Saturday, February 26, 2011

It's That Time of Year Again

The grapes are starting to ripen and we are preparing for harvest.
Tests have shown that the Semillon is at 10.2 degrees Baume', Pinot Noir at 10.0 and Tempranillo at 9.8. It's too early to test the late ripening Cabernet Sauvignon.
If we get a few weeks of dry weather and sunshine then two more degrees Baume' for the white and three for the reds would be perfect.
But we have had the wettest summer on record with weeks and weeks of rain and cloudy days.

This has slowed up the ripening process mainly by the vines absorbing water and diluting the grape juice.
Also unfortunately the weather has completely disrupted our spraying program and for the first time ever we have a concerning amount of fungus in the vineyard.
One, although recently it has been classified as an algae, is downy mildew, Plasmopara viticola.
This shows up as a white deposit on the underside of leaves.
It attacks the leaves and eventually kills them and they drop. Without leaves the grapes will not ripen.

Another problem fungus is Botrytis or grey rot or bunch rot.
Botrytis cinerea results in a disintegration of grape berry structure and creates the ideal conditions for the infection of the fruit with yeasts and bacteria which increase volatile acidity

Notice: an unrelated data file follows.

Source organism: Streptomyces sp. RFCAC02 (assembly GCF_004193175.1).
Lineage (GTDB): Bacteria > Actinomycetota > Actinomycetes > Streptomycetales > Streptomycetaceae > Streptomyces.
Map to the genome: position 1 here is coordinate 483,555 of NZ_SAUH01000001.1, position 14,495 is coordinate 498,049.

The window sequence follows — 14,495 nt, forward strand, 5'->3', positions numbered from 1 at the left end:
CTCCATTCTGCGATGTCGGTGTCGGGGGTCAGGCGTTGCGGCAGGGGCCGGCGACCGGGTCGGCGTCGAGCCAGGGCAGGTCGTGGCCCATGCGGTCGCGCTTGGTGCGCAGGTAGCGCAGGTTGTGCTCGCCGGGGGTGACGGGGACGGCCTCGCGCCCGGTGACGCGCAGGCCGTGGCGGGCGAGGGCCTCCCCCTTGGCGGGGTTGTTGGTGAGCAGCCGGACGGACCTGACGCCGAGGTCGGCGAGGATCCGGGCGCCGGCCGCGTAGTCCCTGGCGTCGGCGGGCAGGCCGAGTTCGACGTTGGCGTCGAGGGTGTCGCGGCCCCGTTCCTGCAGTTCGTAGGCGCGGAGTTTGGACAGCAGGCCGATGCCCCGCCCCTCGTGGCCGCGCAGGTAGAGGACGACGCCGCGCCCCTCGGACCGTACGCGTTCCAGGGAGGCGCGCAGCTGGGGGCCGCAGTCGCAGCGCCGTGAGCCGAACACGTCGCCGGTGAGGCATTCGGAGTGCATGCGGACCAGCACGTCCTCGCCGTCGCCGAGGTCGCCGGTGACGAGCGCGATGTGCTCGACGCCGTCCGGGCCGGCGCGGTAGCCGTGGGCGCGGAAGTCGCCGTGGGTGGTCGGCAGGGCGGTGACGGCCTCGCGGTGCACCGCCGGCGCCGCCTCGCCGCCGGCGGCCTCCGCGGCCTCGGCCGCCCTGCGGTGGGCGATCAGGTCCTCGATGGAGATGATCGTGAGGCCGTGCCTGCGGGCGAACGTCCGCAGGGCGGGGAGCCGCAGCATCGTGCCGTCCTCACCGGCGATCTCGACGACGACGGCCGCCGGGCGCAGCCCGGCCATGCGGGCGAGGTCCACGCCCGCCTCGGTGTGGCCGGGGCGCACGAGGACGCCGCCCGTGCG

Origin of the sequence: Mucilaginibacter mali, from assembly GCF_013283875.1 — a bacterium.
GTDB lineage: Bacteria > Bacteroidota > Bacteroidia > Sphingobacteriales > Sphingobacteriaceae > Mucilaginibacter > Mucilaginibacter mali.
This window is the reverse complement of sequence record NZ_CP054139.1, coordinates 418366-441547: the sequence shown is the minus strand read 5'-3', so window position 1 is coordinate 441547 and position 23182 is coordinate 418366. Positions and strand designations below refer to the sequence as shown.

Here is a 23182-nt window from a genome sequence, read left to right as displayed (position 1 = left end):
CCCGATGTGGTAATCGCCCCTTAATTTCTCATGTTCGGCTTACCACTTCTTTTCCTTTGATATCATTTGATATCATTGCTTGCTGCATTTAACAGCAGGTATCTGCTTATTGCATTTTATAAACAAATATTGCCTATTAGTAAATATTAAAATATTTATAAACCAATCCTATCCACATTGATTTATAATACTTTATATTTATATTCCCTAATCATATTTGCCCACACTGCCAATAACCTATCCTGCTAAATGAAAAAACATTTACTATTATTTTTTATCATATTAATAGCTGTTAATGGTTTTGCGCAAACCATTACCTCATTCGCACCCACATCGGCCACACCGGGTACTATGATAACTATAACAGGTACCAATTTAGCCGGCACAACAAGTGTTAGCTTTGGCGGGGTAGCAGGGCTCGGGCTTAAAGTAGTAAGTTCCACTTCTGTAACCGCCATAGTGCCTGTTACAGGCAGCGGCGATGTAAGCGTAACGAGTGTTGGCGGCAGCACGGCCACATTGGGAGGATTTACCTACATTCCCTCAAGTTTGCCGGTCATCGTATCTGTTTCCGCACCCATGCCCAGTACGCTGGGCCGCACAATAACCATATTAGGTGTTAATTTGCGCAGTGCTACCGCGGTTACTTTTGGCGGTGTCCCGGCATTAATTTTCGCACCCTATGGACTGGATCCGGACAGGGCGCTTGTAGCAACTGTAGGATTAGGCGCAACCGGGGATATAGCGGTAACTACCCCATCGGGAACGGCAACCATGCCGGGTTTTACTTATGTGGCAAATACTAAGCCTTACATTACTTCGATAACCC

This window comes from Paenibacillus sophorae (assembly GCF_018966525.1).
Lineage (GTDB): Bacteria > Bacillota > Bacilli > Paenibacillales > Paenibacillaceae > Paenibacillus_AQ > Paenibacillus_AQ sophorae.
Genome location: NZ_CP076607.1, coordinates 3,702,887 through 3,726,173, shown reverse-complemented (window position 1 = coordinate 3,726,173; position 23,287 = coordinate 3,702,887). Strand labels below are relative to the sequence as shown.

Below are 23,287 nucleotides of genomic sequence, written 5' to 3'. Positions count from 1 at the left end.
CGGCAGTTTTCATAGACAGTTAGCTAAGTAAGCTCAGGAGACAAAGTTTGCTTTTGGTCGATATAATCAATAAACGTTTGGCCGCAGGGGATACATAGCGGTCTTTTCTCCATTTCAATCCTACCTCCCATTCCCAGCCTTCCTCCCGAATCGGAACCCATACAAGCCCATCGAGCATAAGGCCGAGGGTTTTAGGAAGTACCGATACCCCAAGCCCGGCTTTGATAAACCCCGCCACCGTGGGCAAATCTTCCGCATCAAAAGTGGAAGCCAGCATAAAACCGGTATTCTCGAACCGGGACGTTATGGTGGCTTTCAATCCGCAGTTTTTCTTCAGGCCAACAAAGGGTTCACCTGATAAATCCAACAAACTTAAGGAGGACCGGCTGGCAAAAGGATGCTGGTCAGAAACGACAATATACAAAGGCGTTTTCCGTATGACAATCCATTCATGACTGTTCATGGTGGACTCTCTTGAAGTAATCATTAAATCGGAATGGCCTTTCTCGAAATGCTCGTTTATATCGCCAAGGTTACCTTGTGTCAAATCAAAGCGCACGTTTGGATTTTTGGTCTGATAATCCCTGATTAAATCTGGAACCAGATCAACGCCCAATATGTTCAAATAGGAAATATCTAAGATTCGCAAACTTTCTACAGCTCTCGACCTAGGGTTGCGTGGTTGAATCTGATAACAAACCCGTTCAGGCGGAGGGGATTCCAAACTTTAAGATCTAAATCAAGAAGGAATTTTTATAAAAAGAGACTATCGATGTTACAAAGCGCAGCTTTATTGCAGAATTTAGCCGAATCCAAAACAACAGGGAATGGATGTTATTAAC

and laccase activity. The musts obtained from infected grapes are strongly compromised both microbiologically and chemically. This shows up as laccase enzymes, a high concentration of apiculated yeasts, acetic bacteria, lactic bacteria and high concentrations of gluconic and acetic acid.
The most important wine making problems are caused by the presence of laccase, an enzyme that oxidises wine polyphenols.
As an indirect consequence it causes the production of acetaldehyde, the reduction of the free sulphur dioxide, an increase in "faded" aromatics, the loss of primary aromas, the darkening of white wines, and an increase of orange notes in red wines.

So we have a bit of a battle on our hands this vintage to produce reasonable wine.
And why is downy mildew now an algae and not a fungus?
Because it needs water to sporolate and spread and it can produce its own food through photosynthesis.
Fungi feed on other organisms.
OK, enough microbiology, back to getting tanks, the destemmer/crusher, buckets and press cleaned up and ready.

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